If the shot doesn’t come out exactly how you were hoping it can be altered with the use of a photo shop program or app. Instagram has some basic editing software, but apps like Snapseed or Photoshop Express are much more powerful and still free. In the digital world a minute of alteration can save an image that in the past would have never made it.
To make the most of this software, watch a tutorial or read the manual and put the info to use while sitting around the campfire.
A little photo shop never hurt any photo when done in moderation. The key to cleaning up a photo is less is more. By over doing it the photo will not look natural and tends to look a little washed out. Start by brightening or darkening the selected image and try to keep it as natural looking as possible. Most programs also have a sharpen option but again bump it up just enough to keep the lines clean. I always say if it looks altered to the viewer then it is overdone.
Getting that Great Underwater Shot
If you’re in the market for a new phone or camera, I highly recommend purchasing a waterproof model. In the past cameras had to be placed in a large cumbersome plastic boxes to get a below surface shot. Needless to say, they were hard to work with and cost an arm and leg. Now you can buy a waterproof camera for as little as two hundred and fifty dollars and many cellphones are now waterproof. Either choice will open a whole new world of photographic possibilities.
When you’re spending time on the water where unpredictable weather reigns, the waterproof functionality can help save the day. Regular DSLR cameras do not like any sign of moisture but with a waterproof camera, you can shoot in the rain without fear.
Over the years I have found the best underwater shots are taken by one person only. I simply hold the fish in my left hand while snapping the shot with my right. The nicest fish shots are taken when the fish is half under the water and the camera is held right on the waterline.
I find it is best to take a few shots above the waterline first then slowly move the camera under the water snapping shots along the way. This too is another advantage of the digital world, you can snap all the shots you want and dump the ones you don’t like while sitting in the comfort of your home.
When taking underwater shots during regular day light it is best to turn off the auto flash as it tends to wash out the image. Taking shots of fish at the waterline is easy and many times results in priceless images.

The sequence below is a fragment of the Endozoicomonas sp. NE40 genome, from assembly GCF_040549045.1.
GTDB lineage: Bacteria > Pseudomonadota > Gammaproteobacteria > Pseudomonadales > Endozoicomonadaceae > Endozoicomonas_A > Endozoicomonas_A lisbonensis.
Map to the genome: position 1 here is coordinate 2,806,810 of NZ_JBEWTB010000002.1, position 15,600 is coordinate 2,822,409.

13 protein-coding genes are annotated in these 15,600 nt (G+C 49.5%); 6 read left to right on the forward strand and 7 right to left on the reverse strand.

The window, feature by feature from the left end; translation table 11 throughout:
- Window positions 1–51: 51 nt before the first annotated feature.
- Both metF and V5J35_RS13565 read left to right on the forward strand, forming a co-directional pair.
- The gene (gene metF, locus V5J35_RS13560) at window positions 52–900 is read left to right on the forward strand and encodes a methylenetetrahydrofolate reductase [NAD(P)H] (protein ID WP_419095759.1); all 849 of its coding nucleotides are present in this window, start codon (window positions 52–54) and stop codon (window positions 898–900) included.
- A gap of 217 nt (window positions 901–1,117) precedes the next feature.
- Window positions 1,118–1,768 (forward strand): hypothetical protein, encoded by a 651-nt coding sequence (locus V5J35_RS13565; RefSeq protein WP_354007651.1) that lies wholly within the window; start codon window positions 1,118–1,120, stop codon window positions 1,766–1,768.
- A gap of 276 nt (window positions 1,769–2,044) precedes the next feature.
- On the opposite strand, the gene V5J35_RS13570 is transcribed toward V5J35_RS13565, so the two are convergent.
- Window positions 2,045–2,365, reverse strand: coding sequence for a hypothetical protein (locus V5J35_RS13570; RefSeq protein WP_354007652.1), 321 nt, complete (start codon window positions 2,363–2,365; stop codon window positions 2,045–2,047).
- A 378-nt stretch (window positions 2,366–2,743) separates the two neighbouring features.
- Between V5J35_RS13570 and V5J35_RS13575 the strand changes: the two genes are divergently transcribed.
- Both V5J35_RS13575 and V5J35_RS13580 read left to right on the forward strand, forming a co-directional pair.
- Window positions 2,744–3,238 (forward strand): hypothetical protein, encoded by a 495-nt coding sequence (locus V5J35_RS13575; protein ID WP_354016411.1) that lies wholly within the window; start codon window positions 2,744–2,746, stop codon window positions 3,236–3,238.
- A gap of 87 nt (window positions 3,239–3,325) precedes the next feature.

The key is to make sure the camera is level both vertically and horizontally. There is nothing worse than a horizon on a forty-five degree angle. I find that the tighter the shot the better. Many times I just take the front three quarters of the fish with the fly still in the mouth. Even when taking fish shots above the surface, always take tight shots from the head back.
Common Mistakes when Taking a Photo
There are a few common mistakes made by photographers on a regular basis. Often times the photographer tends to look at the subject in the foreground and does not check to see if the background is level. This is easy to fix by always paying attention to the background too.
When taking a picture on a sunny day use the sun to your advantage. The sun should light up the subject and be at the photographers back. If you shoot towards the sun the subject will generally come out dark. Other common mistakes include putting the subject in the centre of the shot and being higher than the actual subject when shooting. Again, both are very easy to correct once you make a conscious effort to look out for these things.
The rule of thirds implies exactly that. The subject whether it is a boat, tree, island or angler should be off to the side of the shot. As for not being higher than the subject, the photographer and angler should always be eye to eye. If the photographer is above the angler, the background ends up being the ground or water and not a nice scenic mountain range. In saying that, stand close to the subject and don’t rely on the zoom for the tight shots as it also magnifies any form of vibration. I usually get the best results when standing from five to seven feet from the angler.
By using a few of the simple tips mentioned about you too can get excellent images to share and cherish. I find fishing photography adds an exciting element to my time on the water, as it also allows you to share your prized catch with others without actually killing the fish.
An avid angler, seminar host, and writer, Tom Johanesen has had over 200 works published in a plethora of Outdoor Magazines. From his home base in Coquitlam, British Columbia, Canada, he explores his home waters and beyond.